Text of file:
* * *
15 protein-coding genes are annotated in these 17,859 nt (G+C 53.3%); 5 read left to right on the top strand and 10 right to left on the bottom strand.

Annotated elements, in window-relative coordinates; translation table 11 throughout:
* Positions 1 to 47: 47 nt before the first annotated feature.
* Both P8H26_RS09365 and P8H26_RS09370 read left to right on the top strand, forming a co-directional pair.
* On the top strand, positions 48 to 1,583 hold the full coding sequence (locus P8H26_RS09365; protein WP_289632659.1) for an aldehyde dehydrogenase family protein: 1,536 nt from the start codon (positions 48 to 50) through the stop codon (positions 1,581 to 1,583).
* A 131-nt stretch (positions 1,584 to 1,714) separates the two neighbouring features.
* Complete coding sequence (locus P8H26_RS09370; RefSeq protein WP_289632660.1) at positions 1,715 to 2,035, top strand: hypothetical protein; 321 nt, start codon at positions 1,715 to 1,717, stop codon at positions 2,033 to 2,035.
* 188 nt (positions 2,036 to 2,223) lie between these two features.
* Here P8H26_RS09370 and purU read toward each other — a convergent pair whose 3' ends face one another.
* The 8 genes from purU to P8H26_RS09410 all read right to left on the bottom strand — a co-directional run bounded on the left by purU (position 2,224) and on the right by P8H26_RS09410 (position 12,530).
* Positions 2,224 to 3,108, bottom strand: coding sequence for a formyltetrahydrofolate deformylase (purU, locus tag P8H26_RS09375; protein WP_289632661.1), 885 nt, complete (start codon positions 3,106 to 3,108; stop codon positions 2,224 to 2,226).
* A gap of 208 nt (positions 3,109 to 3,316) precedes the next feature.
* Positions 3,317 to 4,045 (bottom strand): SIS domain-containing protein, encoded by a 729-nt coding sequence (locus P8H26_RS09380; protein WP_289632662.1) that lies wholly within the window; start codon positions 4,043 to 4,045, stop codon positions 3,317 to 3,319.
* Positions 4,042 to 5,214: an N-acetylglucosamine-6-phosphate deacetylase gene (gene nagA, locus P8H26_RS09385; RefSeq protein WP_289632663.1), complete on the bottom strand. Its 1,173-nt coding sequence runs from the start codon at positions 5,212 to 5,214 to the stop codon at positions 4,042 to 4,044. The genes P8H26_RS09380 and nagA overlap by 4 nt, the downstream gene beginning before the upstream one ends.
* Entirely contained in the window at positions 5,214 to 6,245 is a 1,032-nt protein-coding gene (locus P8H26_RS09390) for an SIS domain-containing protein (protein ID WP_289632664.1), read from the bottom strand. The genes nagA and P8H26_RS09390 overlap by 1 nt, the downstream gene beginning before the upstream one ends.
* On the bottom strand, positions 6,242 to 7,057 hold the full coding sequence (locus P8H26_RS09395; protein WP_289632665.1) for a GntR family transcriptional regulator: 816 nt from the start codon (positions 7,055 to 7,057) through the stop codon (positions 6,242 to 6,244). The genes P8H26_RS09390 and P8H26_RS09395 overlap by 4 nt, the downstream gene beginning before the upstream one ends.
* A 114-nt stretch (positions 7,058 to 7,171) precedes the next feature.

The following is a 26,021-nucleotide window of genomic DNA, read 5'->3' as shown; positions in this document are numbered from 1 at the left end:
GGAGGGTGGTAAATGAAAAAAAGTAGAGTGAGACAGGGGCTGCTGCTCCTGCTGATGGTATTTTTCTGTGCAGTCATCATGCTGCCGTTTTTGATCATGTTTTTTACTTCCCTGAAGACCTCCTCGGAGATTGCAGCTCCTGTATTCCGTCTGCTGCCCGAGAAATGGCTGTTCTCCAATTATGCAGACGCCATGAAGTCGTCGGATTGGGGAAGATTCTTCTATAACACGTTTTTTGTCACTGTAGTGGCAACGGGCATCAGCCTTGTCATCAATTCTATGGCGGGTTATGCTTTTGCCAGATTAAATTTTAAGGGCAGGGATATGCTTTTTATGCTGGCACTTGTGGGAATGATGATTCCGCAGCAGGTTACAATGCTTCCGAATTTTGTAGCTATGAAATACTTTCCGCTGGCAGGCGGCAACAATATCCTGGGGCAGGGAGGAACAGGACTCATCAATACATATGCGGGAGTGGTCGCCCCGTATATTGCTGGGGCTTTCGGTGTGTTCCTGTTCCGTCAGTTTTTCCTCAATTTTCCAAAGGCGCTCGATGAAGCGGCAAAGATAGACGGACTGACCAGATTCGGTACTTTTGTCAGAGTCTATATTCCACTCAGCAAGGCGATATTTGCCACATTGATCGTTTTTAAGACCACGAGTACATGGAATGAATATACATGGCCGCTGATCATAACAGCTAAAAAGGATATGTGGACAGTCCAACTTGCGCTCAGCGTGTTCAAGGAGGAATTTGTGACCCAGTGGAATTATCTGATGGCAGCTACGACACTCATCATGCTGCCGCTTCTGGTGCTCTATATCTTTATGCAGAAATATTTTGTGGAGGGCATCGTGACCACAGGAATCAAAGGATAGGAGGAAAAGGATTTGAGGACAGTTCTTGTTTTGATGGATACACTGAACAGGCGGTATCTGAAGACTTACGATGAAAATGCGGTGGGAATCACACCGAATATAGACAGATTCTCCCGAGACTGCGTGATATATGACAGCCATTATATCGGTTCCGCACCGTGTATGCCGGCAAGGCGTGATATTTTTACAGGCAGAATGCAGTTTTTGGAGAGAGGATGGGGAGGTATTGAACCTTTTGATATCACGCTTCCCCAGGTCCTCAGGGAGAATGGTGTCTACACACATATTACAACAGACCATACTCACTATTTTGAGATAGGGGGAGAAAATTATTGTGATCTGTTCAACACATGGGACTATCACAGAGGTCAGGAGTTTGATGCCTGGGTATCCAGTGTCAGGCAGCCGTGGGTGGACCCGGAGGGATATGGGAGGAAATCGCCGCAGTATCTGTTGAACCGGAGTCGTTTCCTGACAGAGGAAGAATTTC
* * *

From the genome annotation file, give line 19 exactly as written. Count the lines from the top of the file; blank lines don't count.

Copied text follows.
GGAGGGTGGTAAATGAAAAAAAGTAGAGTGAGACAGGGGCTGCTGCTCCTGCTGATGGTATTTTTCTGTGCAGTCATCATGCTGCCGTTTTTGATCATGTTTTTTACTTCCCTGAAGACCTCCTCGGAGATTGCAGCTCCTGTATTCCGTCTGCTGCCCGAGAAATGGCTGTTCTCCAATTATGCAGACGCCATGAAGTCGTCGGATTGGGGAAGATTCTTCTATAACACGTTTTTTGTCACTGTAGTGGCAACGGGCATCAGCCTTGTCATCAATTCTATGGCGGGTTATGCTTTTGCCAGATTAAATTTTAAGGGCAGGGATATGCTTTTTATGCTGGCACTTGTGGGAATGATGATTCCGCAGCAGGTTACAATGCTTCCGAATTTTGTAGCTATGAAATACTTTCCGCTGGCAGGCGGCAACAATATCCTGGGGCAGGGAGGAACAGGACTCATCAATACATATGCGGGAGTGGTCGCCCCGTATATTGCTGGGGCTTTCGGTGTGTTCCTGTTCCGTCAGTTTTTCCTCAATTTTCCAAAGGCGCTCGATGAAGCGGCAAAGATAGACGGACTGACCAGATTCGGTACTTTTGTCAGAGTCTATATTCCACTCAGCAAGGCGATATTTGCCACATTGATCGTTTTTAAGACCACGAGTACATGGAATGAATATACATGGCCGCTGATCATAACAGCTAAAAAGGATATGTGGACAGTCCAACTTGCGCTCAGCGTGTTCAAGGAGGAATTTGTGACCCAGTGGAATTATCTGATGGCAGCTACGACACTCATCATGCTGCCGCTTCTGGTGCTCTATATCTTTATGCAGAAATATTTTGTGGAGGGCATCGTGACCACAGGAATCAAAGGATAGGAGGAAAAGGATTTGAGGACAGTTCTTGTTTTGATGGATACACTGAACAGGCGGTATCTGAAGACTTACGATGAAAATGCGGTGGGAATCACACCGAATATAGACAGATTCTCCCGAGACTGCGTGATATATGACAGCCATTATATCGGTTCCGCACCGTGTATGCCGGCAAGGCGTGATATTTTTACAGGCAGAATGCAGTTTTTGGAGAGAGGATGGGGAGGTATTGAACCTTTTGATATCACGCTTCCCCAGGTCCTCAGGGAGAATGGTGTCTACACACATATTACAACAGACCATACTCACTATTTTGAGATAGGGGGAGAAAATTATTGTGATCTGTTCAACACATGGGACTATCACAGAGGTCAGGAGTTTGATGCCTGGGTATCCAGTGTCAGGCAGCCGTGGGTGGACCCGGAGGGATATGGGAGGAAATCGCCGCAGTATCTGTTGAACCGGAGTCGTTTCCTGACAGAGGAAGAATTTC